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Chronic migraine

Ivan Garza, MD
Todd J Schwedt, MD, MSCI
Section Editor
Jerry W Swanson, MD, MHPE
Deputy Editor
John F Dashe, MD, PhD


Chronic daily headache is a descriptive term that encompasses several different specific headache diagnoses characterized by frequent headaches. Chronic daily headache types with individual headaches of long duration (ie, four hours or more) include chronic migraine, chronic tension-type headache, medication overuse headache, hemicrania continua, and new daily persistent headache.

This topic will discuss chronic migraine (previously known as transformed migraine). Other types of chronic daily headache are reviewed elsewhere. (See "Overview of chronic daily headache".)


The pathophysiology of migraine centers on the trigeminovascular system. This is discussed in detail separately. (See "Pathophysiology, clinical manifestations, and diagnosis of migraine in adults", section on 'Pathophysiology'.)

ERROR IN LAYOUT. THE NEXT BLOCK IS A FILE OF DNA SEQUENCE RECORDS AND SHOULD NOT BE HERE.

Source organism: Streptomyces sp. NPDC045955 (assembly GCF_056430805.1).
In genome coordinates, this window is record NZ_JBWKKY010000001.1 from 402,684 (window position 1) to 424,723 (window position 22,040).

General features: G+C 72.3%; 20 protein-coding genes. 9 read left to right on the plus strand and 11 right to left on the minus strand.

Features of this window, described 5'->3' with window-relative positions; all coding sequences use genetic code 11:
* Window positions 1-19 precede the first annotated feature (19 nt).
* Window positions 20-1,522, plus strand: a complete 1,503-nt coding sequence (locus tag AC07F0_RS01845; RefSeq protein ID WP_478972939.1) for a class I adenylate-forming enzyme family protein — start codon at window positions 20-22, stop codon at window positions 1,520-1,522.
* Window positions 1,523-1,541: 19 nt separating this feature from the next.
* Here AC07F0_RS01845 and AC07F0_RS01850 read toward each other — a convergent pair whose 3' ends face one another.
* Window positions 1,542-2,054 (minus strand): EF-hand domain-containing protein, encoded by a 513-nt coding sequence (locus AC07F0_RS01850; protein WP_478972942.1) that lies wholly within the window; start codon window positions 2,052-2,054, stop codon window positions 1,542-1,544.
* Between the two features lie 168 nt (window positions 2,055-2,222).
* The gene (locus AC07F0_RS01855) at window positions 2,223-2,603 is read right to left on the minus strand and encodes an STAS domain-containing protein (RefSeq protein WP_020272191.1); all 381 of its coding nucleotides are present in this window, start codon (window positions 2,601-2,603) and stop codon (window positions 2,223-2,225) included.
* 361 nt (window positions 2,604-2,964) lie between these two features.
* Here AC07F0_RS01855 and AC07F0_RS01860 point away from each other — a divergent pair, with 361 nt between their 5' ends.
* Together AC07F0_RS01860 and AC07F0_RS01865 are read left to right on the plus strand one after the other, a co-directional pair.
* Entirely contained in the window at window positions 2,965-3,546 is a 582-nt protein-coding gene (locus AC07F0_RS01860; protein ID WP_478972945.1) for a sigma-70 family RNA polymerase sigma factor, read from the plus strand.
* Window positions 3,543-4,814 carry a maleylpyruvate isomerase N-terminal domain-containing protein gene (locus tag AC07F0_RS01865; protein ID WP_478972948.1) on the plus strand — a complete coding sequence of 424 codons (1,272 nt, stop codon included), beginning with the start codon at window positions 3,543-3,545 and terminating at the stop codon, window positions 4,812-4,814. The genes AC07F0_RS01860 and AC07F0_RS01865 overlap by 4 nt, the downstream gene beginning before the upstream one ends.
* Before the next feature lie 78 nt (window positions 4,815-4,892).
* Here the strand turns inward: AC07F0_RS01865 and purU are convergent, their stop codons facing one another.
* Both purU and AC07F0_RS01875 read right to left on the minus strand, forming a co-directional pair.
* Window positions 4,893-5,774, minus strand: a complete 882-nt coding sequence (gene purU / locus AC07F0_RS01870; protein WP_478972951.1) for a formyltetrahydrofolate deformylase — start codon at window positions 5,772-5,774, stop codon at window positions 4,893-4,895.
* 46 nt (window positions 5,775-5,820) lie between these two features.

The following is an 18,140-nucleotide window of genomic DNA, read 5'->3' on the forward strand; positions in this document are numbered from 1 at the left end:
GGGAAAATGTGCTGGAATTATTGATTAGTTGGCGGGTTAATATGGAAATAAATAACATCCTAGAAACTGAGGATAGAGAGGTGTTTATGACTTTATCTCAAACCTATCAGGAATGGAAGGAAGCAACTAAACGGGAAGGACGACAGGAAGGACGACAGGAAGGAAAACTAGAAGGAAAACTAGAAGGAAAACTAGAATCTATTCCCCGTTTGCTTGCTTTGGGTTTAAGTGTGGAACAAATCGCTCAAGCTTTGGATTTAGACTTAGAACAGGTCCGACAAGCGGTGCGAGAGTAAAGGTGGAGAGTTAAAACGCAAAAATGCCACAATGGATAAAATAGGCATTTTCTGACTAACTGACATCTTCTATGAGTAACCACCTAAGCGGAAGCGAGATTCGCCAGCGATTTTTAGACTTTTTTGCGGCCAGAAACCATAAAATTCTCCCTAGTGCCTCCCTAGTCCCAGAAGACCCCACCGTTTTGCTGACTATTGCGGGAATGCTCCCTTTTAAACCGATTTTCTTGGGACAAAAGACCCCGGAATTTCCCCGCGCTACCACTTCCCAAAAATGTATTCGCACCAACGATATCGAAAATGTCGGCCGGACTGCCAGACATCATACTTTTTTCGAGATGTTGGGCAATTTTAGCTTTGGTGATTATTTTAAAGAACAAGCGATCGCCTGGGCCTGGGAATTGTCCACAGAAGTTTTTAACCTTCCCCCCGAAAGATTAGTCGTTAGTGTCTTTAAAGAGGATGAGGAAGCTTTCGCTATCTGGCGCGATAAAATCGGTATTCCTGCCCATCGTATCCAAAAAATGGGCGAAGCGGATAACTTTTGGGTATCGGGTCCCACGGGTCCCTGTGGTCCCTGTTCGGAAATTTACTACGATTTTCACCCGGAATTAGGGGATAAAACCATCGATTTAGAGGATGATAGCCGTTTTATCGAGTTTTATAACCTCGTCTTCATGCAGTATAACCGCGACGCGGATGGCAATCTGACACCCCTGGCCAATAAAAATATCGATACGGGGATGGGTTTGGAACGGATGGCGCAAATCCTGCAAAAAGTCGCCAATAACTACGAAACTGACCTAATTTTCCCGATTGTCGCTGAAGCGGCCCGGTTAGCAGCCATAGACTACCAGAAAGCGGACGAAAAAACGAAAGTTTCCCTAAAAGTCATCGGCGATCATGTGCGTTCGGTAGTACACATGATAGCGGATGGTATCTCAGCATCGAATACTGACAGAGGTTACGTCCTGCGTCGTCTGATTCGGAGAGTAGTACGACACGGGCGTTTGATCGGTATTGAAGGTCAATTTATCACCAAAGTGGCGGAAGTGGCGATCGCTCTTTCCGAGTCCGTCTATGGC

Although the pathophysiology of the transformation from episodic to chronic migraine is not well-understood, it is hypothesized that atypical pain processing, cortical hyperexcitability, neurogenic inflammation, and central sensitization are involved [1]. Furthermore, in patients with migraine, functional and structural alterations in the brain have been identified that correlate with longer disease duration and increased headache frequency [2,3]. However, it is not clear whether these alterations lead to chronic migraine. They may be simply markers of transformation or secondary effects from frequent migraines.


Chronic migraine affects approximately 2 percent of the world population [4]. It causes significant reductions in quality of life and is even more disabling than episodic migraine [5-8]. In addition, chronic migraine results in enormous expense to society. In the United States, the direct and indirect costs of migraine are estimated to be more than 20 billion dollars annually, and a significant proportion of this cost is attributable to chronic migraine [9].

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Literature review current through: Nov 2017. | This topic last updated: Dec 12, 2017.
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